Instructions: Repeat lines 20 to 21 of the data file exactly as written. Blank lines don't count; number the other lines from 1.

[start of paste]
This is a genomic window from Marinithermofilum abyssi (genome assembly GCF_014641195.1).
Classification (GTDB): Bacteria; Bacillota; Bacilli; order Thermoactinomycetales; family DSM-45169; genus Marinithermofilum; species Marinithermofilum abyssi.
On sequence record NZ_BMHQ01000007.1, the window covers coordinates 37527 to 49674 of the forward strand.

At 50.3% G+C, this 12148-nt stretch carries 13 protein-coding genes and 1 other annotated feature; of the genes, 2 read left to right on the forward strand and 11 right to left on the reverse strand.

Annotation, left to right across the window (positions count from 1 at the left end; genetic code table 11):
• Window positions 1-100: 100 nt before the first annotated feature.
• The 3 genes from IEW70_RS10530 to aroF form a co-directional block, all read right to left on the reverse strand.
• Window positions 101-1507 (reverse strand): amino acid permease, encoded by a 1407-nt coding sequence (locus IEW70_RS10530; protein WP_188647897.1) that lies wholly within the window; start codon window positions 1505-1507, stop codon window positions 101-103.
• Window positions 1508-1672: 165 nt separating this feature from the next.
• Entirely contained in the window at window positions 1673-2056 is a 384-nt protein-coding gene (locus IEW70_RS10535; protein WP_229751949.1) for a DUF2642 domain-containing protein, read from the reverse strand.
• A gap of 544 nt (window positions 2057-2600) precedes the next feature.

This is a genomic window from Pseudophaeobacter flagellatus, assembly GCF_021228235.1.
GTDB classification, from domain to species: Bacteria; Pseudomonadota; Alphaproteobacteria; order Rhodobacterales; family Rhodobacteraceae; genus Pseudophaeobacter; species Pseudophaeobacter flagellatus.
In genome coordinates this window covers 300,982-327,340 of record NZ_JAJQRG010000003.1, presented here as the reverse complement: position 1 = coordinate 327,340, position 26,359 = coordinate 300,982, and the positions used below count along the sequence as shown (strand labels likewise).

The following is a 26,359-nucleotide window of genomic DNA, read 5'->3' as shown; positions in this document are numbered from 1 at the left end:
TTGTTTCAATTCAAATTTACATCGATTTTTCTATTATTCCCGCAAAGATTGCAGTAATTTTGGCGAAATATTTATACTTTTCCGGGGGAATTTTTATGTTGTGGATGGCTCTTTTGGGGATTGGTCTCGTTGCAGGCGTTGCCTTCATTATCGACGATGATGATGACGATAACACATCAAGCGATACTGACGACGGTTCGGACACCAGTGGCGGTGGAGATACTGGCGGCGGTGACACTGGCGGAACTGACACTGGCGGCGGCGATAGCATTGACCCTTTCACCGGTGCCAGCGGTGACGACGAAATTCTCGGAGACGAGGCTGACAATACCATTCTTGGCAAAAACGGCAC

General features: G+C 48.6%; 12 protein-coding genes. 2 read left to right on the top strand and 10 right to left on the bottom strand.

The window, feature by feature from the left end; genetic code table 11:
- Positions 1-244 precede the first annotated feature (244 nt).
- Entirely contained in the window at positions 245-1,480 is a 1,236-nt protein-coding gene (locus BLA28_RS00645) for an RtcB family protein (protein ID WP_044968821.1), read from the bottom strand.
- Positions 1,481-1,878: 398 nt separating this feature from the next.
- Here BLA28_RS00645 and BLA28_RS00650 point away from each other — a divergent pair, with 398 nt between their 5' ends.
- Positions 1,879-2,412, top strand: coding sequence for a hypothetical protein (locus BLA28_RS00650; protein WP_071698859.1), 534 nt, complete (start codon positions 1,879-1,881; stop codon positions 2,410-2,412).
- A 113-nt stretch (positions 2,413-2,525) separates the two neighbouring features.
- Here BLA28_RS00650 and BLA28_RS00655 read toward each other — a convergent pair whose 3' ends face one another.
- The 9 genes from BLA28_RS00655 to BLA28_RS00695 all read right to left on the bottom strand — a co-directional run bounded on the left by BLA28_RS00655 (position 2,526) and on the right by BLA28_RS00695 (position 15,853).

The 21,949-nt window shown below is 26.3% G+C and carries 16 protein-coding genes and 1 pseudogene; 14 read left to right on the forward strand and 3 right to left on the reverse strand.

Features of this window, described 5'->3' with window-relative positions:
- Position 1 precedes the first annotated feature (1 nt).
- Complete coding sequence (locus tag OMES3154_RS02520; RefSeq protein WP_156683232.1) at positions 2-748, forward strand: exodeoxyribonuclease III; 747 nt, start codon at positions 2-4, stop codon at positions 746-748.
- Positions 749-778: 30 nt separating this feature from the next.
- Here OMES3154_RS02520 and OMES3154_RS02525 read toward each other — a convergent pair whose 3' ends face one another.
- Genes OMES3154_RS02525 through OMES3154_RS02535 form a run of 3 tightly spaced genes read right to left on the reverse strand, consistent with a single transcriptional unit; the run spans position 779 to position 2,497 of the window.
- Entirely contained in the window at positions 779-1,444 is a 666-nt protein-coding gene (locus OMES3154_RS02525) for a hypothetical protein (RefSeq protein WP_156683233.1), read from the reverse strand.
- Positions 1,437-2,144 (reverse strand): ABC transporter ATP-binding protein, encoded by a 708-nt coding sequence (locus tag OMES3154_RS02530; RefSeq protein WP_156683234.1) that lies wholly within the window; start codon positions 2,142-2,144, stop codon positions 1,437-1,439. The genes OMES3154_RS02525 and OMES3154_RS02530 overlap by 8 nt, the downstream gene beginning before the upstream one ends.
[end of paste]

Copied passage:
- Entirely contained in the window at positions 245-1,480 is a 1,236-nt protein-coding gene (locus BLA28_RS00645) for an RtcB family protein (protein ID WP_044968821.1), read from the bottom strand.
- Positions 1,481-1,878: 398 nt separating this feature from the next.